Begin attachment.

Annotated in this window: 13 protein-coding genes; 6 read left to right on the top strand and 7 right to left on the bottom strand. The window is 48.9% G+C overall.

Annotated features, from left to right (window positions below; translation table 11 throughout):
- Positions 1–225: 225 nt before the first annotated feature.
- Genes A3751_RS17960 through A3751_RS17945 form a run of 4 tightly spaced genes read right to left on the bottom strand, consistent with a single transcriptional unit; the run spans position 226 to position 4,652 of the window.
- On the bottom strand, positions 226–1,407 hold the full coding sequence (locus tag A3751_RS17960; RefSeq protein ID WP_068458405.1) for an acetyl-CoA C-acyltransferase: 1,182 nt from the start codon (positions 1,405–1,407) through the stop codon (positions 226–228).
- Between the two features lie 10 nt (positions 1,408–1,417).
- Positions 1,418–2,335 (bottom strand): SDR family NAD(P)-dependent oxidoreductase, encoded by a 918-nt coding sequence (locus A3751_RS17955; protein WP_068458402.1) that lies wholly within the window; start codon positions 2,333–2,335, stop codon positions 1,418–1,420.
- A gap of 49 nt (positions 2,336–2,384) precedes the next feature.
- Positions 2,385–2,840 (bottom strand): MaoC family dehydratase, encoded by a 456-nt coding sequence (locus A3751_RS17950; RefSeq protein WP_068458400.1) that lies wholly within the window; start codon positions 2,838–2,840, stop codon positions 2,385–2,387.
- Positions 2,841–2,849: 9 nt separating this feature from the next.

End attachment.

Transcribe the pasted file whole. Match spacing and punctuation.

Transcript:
Annotated in this window: 13 protein-coding genes; 6 read left to right on the top strand and 7 right to left on the bottom strand. The window is 48.9% G+C overall.

Annotated features, from left to right (window positions below; translation table 11 throughout):
- Positions 1–225: 225 nt before the first annotated feature.
- Genes A3751_RS17960 through A3751_RS17945 form a run of 4 tightly spaced genes read right to left on the bottom strand, consistent with a single transcriptional unit; the run spans position 226 to position 4,652 of the window.
- On the bottom strand, positions 226–1,407 hold the full coding sequence (locus tag A3751_RS17960; RefSeq protein ID WP_068458405.1) for an acetyl-CoA C-acyltransferase: 1,182 nt from the start codon (positions 1,405–1,407) through the stop codon (positions 226–228).
- Between the two features lie 10 nt (positions 1,408–1,417).
- Positions 1,418–2,335 (bottom strand): SDR family NAD(P)-dependent oxidoreductase, encoded by a 918-nt coding sequence (locus A3751_RS17955; protein WP_068458402.1) that lies wholly within the window; start codon positions 2,333–2,335, stop codon positions 1,418–1,420.
- A gap of 49 nt (positions 2,336–2,384) precedes the next feature.
- Positions 2,385–2,840 (bottom strand): MaoC family dehydratase, encoded by a 456-nt coding sequence (locus A3751_RS17950; RefSeq protein WP_068458400.1) that lies wholly within the window; start codon positions 2,838–2,840, stop codon positions 2,385–2,387.
- Positions 2,841–2,849: 9 nt separating this feature from the next.